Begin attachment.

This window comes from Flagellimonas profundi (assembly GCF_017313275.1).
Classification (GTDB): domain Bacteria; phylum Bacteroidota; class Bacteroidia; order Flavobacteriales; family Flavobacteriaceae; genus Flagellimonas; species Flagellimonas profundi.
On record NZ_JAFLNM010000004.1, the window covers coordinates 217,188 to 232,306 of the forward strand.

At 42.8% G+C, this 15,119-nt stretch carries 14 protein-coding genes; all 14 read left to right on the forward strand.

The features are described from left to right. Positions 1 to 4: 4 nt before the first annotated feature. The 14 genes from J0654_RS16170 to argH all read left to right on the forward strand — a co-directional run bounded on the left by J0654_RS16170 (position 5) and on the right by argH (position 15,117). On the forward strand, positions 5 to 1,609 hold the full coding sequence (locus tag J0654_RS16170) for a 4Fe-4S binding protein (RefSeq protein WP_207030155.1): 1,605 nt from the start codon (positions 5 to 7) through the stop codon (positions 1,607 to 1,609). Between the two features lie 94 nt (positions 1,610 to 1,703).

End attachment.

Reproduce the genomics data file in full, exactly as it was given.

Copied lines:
This window comes from Flagellimonas profundi (assembly GCF_017313275.1).
Classification (GTDB): domain Bacteria; phylum Bacteroidota; class Bacteroidia; order Flavobacteriales; family Flavobacteriaceae; genus Flagellimonas; species Flagellimonas profundi.
On record NZ_JAFLNM010000004.1, the window covers coordinates 217,188 to 232,306 of the forward strand.

At 42.8% G+C, this 15,119-nt stretch carries 14 protein-coding genes; all 14 read left to right on the forward strand.

The features are described from left to right. Positions 1 to 4: 4 nt before the first annotated feature. The 14 genes from J0654_RS16170 to argH all read left to right on the forward strand — a co-directional run bounded on the left by J0654_RS16170 (position 5) and on the right by argH (position 15,117). On the forward strand, positions 5 to 1,609 hold the full coding sequence (locus tag J0654_RS16170) for a 4Fe-4S binding protein (RefSeq protein WP_207030155.1): 1,605 nt from the start codon (positions 5 to 7) through the stop codon (positions 1,607 to 1,609). Between the two features lie 94 nt (positions 1,610 to 1,703).